The report noted concern with the drop in small donors as they comprise 94 percent of total donors. According to previous MAP reports, this trend has been consistent since 2014.


Staff, board diversity

The report found that while staff diversity is improving among nonprofits, boards are less varied.

MAP found about 40 percent of staff identify as Hispanic/Latino(a), African-American/Black, Asian/Pacific Islander, Native American, multi-racial or other, but that is true of only 31 percent of the boards of directors. The report also suggested why there is less diversity among board members when it documented that 42 percent of directors are required to donate or solicit contributions of $5,000 or above for their organizations. Only 13 percent of directors are on boards with no such requirement.

Tafoya did point out that "while the report doesn't track board diversity over time, we have noticed that participating organizations are paying increased attention to diversity at all levels, from staffing to boards to programs."

Staff gender identity is 47 percent women, 45 percent men, and 11 percent transgender people. About 60 percent are between the ages of 30 and 54.

Twenty-five organizations provided sexual orientation numbers for staff: 54 percent identified as gay or lesbian, 17 percent as straight, 8 percent as bisexual and 20 percent as other. Thirty nonprofits provided the same numbers for their boards: 72 percent gay or lesbian, 10 percent straight, 3 percent bisexual, and 16 percent other.

Roger Doughty, president of Horizons Foundation, which makes grants to LGBTQ organizations and other groups, said his organization has been dedicated for years to ensuring its staff and board reflect the community it serves.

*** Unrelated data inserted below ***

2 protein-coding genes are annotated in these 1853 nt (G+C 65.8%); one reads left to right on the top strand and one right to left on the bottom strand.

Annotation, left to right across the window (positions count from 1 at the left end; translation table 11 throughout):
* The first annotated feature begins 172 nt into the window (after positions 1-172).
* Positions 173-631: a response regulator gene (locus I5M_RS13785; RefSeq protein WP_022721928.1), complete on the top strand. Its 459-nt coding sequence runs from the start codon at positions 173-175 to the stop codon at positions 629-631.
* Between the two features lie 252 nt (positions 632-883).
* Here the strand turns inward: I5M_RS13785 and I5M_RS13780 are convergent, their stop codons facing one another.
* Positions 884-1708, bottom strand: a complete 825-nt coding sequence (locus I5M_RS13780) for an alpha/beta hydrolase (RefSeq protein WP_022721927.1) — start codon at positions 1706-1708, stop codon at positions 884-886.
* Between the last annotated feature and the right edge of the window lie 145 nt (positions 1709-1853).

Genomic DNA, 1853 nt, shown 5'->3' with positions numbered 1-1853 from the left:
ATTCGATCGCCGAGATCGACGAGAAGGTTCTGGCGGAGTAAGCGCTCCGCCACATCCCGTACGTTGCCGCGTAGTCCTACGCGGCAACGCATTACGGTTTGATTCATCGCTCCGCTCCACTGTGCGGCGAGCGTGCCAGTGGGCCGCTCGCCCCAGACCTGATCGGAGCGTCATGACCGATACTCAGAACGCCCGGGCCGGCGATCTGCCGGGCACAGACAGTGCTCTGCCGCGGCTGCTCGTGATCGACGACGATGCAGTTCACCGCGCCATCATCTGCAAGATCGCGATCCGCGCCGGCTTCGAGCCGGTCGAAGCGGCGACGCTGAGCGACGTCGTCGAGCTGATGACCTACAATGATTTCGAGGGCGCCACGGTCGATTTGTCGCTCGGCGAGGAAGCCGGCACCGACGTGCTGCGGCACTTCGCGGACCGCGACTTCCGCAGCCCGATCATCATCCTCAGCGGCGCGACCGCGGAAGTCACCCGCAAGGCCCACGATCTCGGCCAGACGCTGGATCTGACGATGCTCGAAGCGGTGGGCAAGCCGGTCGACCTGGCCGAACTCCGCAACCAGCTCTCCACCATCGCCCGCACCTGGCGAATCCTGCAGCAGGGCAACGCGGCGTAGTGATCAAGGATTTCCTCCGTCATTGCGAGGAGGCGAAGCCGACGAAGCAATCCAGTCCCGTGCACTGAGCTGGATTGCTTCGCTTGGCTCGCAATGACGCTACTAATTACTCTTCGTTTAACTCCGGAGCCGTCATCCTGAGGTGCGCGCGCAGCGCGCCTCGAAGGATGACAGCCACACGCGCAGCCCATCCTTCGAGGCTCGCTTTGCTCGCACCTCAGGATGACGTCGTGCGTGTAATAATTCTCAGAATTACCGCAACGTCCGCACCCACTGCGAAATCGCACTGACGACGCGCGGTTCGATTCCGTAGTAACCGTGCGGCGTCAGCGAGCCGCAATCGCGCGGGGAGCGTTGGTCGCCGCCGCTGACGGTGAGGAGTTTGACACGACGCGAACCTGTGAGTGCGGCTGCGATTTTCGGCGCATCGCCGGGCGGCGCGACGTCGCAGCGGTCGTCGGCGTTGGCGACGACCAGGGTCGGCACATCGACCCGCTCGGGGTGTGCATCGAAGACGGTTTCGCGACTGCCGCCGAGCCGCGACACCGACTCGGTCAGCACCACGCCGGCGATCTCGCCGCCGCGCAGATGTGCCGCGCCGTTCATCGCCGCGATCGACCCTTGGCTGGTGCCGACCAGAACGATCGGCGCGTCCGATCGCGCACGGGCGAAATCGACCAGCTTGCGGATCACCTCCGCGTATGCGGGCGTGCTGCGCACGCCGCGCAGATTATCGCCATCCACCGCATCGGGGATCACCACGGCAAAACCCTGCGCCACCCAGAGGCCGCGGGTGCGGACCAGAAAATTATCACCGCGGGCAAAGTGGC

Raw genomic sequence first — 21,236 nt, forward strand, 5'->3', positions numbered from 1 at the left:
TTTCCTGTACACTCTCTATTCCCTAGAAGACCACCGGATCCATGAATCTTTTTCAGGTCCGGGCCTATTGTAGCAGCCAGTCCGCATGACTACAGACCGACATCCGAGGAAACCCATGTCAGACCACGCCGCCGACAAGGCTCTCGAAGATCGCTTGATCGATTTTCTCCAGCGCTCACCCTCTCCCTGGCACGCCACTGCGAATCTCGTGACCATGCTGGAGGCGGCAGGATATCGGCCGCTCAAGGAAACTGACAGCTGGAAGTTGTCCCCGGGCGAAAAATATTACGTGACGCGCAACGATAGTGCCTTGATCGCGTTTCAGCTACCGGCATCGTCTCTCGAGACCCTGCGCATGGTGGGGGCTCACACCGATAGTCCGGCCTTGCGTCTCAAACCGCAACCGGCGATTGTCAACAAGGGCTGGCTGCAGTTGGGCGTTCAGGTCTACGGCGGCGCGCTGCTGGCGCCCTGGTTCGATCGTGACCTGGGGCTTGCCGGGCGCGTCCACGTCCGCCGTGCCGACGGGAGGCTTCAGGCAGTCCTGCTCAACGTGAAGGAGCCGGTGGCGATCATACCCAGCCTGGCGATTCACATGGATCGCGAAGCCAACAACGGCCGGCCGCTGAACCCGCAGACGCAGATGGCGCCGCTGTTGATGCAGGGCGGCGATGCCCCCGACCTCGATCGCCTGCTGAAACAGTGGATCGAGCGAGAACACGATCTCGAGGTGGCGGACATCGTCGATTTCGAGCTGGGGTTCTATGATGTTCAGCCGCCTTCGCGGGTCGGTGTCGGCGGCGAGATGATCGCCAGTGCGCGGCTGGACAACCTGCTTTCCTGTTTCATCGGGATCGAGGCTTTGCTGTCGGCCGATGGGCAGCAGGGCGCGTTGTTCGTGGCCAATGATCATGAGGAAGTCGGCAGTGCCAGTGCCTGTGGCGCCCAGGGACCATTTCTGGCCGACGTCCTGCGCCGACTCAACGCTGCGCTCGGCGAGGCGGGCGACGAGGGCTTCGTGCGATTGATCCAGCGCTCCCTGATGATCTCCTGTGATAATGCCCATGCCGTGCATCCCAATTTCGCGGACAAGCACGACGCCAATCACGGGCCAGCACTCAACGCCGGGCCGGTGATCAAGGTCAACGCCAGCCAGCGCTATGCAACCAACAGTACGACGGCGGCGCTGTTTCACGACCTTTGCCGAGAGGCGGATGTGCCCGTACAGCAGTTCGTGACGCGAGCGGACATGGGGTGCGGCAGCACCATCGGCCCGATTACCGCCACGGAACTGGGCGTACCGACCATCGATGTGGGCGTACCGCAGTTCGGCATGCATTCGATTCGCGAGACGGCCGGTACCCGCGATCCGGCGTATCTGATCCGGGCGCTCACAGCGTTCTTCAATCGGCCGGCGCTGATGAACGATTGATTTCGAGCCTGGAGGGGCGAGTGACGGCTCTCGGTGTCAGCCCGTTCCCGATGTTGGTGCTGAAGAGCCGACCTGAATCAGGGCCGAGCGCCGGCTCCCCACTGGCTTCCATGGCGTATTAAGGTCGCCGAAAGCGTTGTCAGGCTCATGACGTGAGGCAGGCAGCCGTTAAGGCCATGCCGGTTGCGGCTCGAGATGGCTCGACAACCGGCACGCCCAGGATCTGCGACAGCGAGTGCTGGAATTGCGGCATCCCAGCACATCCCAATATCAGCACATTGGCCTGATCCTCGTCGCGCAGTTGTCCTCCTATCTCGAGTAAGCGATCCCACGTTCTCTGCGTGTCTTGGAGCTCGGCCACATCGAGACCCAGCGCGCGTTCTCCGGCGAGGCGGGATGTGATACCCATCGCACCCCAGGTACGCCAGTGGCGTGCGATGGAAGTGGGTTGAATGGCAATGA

"Even as there is always room for improvement, the foundation has long been – and is today – proud to be guided by a diverse board and staff, including those at leadership positions," he wrote in an email.


Few LGBTQs donate to LGBTQ orgs

In spite of consistent increases in revenue from individual contributions, MAP-analyzed data since 2010 indicates very few LGBTQ people contribute to the legal, advocacy, and public education organizations included in the report. In 2016, the report estimates only 2.8 percent of LGBTQ people donated to the 39 participating organizations, a slight drop from past years.

Although studies suggest that approximately two-thirds of U.S. households make charitable contributions each year according to Tafoya, she said, "It is certain that a greater share of LGBT people donate to both LGBT and non-LGBT causes than reflected in this estimate, given that there are many organizations not tracked in this report, like community centers, state and local LGBT organizations, LGBT arts organizations and so forth."

Officials with some of the surveyed nonprofits said that their work has never been more important.

"Support for LGBT organizing, and particularly for work led by and for transgender people of color, has never been more critical," said Kris Hayashi, executive director of TLC in Oakland. "We are extraordinarily grateful that in this moment of intense attack, funders and individuals have invested in TLC's work to keep transgender and gender-nonconforming people alive, thriving and fighting for liberation."

TLC recently opened an office in New York City. Hayashi said it's because the organization is now national in focus. Three years ago it opened an office in Atlanta in partnership with Southerners on New Ground.

"The opening of our new East Coast office builds on our work over the past several years, through programs like Positively Trans and our National Training Institute, to show up for our community and trust in the power of trans people on the ground," Hayashi said.

Doughty said Horizons has a "strong, loyal, and growing core of donors giving at leadership levels."

"So much giving happens in the last 10 days of the year that it's hard for us to tell how 2017 will compare to 2016," he wrote in an email.


The full 2017 report, as well as the previous seven MAP reports, are viewable at